After the last stop at 85 miles there was no turning back now, we had been climbing some long, long long Chalk Downs for the last 25 miles and now they were stunning, we could see where we had to go for miles around, simply stunning :)

Strangely by 15 miles to go i had a second wind and the climbs were coming easily to me now (still not very fast) and i was finally seeing the finish line.

We crested the final hill (yes this was the final hill, Gavin having told me this on several occaisions , he is not to be trusted anymore) we could see all of Eastbourne below us and we knew it was all downhill from here :)

The final descent was fantastic it was all grass and as smooth as a fairway, amazing, one last ramp and we were there!

100 Miles on a MTB across the Southdowns, i was (and still am completely knackered), it was a great experience and to think we started out at Winchester at 6AM its quite an achievement. Its easily one of the hardest cycling experiences i have ever undertaken, i would imagine that in the wet that large sections of the chalk slopes would be un rideable.

Should you have a go at this? Most definetly you should, however do some training out in the hills to build up your hands, wrists and arms..... dont take this lightly and prepare B)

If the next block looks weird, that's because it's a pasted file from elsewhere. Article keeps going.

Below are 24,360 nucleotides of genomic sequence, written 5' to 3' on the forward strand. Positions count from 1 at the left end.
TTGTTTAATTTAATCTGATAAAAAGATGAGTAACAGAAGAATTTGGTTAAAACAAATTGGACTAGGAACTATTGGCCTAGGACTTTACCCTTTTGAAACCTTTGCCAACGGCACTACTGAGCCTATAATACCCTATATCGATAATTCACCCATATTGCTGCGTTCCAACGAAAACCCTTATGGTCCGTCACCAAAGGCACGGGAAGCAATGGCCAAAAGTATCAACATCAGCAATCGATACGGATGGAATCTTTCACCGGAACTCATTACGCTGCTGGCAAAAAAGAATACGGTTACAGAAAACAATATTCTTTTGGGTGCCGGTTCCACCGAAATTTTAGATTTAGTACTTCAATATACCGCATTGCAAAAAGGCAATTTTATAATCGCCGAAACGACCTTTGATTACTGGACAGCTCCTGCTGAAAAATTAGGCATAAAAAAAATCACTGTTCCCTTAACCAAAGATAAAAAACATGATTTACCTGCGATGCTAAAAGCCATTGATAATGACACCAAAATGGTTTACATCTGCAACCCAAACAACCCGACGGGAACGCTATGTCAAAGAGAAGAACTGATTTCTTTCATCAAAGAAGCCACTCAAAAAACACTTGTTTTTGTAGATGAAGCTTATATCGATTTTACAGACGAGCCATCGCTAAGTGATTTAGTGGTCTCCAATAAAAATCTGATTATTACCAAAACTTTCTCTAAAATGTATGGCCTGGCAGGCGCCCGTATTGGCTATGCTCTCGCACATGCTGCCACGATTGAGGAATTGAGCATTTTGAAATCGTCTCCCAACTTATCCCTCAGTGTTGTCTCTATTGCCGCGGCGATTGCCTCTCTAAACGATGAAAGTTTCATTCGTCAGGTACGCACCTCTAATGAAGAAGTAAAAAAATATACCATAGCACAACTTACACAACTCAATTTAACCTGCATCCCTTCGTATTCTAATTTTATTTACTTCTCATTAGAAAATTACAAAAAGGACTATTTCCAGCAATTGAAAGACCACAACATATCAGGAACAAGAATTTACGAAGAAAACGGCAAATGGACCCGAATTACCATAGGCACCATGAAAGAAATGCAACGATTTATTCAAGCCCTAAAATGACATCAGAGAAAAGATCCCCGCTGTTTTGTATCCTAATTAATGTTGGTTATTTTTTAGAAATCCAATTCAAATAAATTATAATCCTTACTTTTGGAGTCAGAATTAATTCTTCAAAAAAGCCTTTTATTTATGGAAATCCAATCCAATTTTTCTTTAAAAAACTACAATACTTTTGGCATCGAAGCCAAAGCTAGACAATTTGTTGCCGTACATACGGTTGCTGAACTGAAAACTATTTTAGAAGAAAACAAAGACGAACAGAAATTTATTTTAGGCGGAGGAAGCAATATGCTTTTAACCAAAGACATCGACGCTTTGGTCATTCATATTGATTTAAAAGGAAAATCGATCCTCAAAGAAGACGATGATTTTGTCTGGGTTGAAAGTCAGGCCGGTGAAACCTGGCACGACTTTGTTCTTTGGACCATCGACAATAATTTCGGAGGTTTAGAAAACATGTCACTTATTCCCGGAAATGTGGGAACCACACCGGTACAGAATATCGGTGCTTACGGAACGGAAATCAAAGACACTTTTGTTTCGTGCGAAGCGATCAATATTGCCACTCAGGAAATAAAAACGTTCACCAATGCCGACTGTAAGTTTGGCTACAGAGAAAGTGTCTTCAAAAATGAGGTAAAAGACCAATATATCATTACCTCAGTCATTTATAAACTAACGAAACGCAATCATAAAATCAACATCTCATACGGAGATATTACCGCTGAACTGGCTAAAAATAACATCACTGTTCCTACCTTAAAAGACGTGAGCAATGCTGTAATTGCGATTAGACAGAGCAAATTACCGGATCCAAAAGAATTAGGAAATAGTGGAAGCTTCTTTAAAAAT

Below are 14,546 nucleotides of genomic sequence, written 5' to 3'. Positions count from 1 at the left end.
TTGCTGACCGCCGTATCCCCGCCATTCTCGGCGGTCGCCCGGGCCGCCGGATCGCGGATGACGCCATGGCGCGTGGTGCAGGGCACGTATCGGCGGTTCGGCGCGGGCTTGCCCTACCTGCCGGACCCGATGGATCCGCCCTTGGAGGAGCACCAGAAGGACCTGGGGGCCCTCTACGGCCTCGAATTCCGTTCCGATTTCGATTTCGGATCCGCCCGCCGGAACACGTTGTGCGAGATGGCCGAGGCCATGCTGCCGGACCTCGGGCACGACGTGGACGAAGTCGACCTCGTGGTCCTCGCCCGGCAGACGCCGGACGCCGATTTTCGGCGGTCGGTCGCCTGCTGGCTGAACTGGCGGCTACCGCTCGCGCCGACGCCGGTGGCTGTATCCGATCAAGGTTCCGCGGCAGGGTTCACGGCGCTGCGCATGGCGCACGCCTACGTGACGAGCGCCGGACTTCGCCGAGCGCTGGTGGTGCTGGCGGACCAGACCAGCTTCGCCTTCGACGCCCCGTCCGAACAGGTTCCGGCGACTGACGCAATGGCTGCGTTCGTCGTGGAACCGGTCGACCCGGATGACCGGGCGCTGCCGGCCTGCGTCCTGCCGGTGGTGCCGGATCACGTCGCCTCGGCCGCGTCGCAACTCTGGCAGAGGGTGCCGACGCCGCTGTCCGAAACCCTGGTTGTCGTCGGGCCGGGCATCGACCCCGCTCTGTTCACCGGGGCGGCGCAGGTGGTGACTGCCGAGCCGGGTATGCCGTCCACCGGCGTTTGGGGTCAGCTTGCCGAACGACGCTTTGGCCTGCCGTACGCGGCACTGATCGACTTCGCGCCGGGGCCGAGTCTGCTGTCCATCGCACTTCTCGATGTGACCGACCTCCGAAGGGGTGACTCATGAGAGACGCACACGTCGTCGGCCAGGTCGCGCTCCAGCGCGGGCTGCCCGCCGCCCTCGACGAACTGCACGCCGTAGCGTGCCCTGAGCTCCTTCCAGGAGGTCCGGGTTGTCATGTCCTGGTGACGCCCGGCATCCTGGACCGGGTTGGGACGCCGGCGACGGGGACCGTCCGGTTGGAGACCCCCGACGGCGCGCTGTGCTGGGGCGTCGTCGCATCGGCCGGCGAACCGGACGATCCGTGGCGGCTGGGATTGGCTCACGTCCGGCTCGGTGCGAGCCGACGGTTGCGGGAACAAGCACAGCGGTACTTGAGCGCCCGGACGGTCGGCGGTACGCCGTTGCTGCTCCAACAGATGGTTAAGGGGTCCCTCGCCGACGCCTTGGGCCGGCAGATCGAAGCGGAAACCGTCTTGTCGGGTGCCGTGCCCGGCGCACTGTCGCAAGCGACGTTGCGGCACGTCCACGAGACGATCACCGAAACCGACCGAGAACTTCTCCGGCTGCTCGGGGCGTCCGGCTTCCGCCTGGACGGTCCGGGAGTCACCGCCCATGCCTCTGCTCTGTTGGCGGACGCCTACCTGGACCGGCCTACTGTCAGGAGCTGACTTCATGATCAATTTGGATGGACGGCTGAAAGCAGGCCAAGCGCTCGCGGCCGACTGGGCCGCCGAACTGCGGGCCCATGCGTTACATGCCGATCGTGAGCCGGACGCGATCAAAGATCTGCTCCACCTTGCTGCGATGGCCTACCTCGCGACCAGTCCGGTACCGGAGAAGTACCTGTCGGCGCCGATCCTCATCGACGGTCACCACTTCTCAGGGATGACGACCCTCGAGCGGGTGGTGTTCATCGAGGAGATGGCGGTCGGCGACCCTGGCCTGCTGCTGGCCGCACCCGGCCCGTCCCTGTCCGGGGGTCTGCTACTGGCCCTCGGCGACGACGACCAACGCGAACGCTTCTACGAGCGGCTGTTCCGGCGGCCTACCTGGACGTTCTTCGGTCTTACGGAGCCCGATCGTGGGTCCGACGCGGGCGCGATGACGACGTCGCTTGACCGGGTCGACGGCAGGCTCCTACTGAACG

Top marks to my specialised Saddle, i didnt feel a thing all day, the Garmin SDW map was very useful on occasion and the Camelbak is a must on a trip like this.

Would i do this again ...... hell sure i would if my good friend Gavin asked :)

Thanks for waiting Gavin and thanks for asking, it was a good (long) day (one day you will ask someone who get you to Eastbourne in a respectable time)

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La Marmotte, the Gooch and a fear of toast

Previous BlogPosted by Paul Webb Thu, October 20, 2011 13:19:59

Round the Campfire

The Atmosphere was great, many old stories being re-hashed and some new ones being created, Dave Shaw regailed us with tails of

"Toast" and "Terror" which some of us took literally (me).

My Ride

After a really tough training ride up the Col de Ornon (the toughest climb i ever did in 39 Degree heat) i had really doubted